5. OTHER ELEMENTS
• Implementation plans and monitoring, evaluation and reporting arrangements
The Commission will, by 2021, carry out an interim evaluation of the UCC legal framework and the electronic systems implemented by that date. It will launch a more comprehensive fitness check after 2025, once all the UCC electronic systems are in place, so as to determine whether there are gaps or errors in the Code that need to be addressed by a more comprehensive proposal for amendment. Given the current transitional phase of the UCC and these plans for future evaluations, no evaluation is deemed necessary in respect of this specific proposal.
• Detailed explanation of the specific provisions of the proposal
·Article 4, providing the definition of the customs territory of the EU, should be amended following a request from Italy to include the Italian municipality of Campione d'Italia and the Italian waters of Lake Lugano within its scope. The geographic location of the two territories as Italian exclaves within the territory of Switzerland has historically justified their exclusion from the EU customs territory but Italy considers this exclusion to be no longer necessary, in particular because otherwise Switzerland now wishes to include them within its customs territory. It is proposed that this amendment should apply from 1 January 2019.
·Article 34(9), which, under certain conditions allows the extended use of Binding Tariff Information (BTI) decisions that cease to be valid or are revoked, should be amended so that the possibility of extended use is also given in additional situations covered by Article 34(5) UCC, i.e. in situations where the BTI decision has been revoked because it does not conform to customs legislation or because the conditions laid down for the issuing of the BTI decision were not or are no longer fulfilled (e.g. as a result of bilateral negotiations between two Member States or of guidance on classification adopted at Union level).
·Article 124(h)(i) should be amended to add temporary storage to the list of cases where a customs debt (that arises due to not having complied with customs formalities) may be extinguished if there was no significant negative effect, no attempt at deception and the situation was subsequently regularised. The current exclusion of temporary storage is a mere oversight caused by the fact that temporary storage is not considered a customs procedure. The corresponding delegation of power to the Commission to supplement the provision should also be amended to include temporary storage.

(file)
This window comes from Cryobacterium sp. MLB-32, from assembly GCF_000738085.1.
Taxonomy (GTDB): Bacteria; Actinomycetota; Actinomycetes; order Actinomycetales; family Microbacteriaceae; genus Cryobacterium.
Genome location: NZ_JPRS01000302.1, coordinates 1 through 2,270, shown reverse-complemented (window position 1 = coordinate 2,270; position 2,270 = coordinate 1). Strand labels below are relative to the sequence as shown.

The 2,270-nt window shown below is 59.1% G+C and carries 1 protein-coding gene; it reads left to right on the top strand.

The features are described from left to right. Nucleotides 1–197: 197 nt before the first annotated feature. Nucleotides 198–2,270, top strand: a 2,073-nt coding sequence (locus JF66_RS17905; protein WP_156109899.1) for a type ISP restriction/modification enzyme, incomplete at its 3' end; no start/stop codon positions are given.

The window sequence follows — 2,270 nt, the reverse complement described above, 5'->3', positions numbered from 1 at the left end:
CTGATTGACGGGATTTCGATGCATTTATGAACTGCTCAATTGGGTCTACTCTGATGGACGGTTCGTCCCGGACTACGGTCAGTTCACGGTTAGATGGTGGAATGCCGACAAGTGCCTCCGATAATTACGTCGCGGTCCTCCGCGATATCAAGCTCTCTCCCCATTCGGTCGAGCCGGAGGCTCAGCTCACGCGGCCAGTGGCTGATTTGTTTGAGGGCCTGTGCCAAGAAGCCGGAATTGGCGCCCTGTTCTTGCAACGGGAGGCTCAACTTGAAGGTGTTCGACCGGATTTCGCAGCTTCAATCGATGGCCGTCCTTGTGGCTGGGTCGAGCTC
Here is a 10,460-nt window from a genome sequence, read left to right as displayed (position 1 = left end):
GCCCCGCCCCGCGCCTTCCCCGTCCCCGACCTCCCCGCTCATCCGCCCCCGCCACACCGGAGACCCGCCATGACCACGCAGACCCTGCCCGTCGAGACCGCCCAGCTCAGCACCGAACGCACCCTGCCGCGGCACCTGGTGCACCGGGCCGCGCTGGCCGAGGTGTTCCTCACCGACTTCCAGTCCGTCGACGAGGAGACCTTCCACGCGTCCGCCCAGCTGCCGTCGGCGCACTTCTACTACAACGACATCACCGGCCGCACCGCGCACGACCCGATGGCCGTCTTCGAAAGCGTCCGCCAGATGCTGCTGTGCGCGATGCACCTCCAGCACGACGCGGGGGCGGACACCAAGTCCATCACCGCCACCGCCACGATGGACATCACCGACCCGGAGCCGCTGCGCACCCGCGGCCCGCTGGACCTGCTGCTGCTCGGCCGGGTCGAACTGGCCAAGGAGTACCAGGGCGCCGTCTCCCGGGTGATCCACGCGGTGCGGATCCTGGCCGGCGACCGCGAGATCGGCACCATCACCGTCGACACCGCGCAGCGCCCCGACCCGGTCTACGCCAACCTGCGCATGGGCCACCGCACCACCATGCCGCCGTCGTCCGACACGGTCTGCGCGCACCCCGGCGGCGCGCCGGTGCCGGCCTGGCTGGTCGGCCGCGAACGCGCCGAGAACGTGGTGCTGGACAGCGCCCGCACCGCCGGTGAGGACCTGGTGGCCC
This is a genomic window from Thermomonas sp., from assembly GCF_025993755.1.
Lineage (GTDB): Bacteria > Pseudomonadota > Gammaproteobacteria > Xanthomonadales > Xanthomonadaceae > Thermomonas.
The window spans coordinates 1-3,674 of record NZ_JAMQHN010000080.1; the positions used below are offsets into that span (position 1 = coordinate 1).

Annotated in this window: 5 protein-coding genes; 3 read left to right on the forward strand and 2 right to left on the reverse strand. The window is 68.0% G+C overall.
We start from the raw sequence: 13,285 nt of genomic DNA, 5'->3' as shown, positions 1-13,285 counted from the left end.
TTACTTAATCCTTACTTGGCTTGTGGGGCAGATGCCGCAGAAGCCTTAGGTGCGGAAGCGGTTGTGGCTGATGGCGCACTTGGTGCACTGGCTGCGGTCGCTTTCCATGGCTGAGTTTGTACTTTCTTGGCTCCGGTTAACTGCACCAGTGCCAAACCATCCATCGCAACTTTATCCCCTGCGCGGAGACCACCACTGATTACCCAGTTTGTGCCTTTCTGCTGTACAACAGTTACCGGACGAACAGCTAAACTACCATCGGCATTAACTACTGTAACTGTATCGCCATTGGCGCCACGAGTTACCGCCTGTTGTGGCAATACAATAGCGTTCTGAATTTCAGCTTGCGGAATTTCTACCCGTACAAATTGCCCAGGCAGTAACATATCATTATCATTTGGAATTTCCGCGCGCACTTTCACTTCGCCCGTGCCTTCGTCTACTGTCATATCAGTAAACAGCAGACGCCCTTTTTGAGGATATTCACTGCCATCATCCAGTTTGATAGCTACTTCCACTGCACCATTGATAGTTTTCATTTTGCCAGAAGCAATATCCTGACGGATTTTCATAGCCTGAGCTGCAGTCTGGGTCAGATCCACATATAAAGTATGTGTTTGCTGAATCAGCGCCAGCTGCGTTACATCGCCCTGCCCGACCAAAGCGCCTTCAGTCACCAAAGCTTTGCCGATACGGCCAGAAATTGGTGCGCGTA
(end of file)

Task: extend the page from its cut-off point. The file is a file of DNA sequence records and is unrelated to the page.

·Article 129(2)(b) should be amended to clarify that, in cases where customs authorities have to invalidate an entry summary declaration because the non-Union goods covered by the declaration are not brought into the customs territory, the invalidation must happen once 200 days have elapsed since the declaration was lodged rather than 'within' the period of 200 days. The 200 days was designed as the period of time that declarants have to present the goods to customs following the lodging of the declaration.
·Article 139(5) should be amended to clarify that, in all cases where economic operators or carriers of goods have not submitted pre-arrival information concerning non-Union goods (in the form of 'entry summary declarations') before the actual arrival of the goods and their presentation to customs, a customs declarations or temporary storage declarations must contain the particulars that would have been included in entry summary declarations.
·Article 146(2)(b) should be amended to clarify that, in cases where customs authorities have to invalidate a temporary storage declaration due to non-presentation of the relevant goods, the invalidation must happen once 30 days have elapsed since the declaration was lodged rather than 'within' the period of 30 days. The 30 days was designed as period of time that declarants have to present the goods to customs following the lodging of the declaration.
·A new Article 260a should be proposed to provide total relief from import duty for goods that cannot benefit from the total relief laid down in Article 260 but have been repaired or altered under the outward processing procedure in a country with which the Union has concluded a preferential agreement (like CETA with Canada) providing for such relief.
·Article 272 (2)(b) and Article 275 (2)(b) should be amended to clarify that, in cases where customs authorities have to invalidate an exit summary declaration or re-export notification due to the non-export of the relevant goods, the invalidation must happen once 150 days have elapsed since the declaration or notification was lodged rather than 'within' the period of 150 days. The 150 days period was designed as the period of time that declarants have to bring the goods out of the EU customs territory before the declaration or notification is invalidated.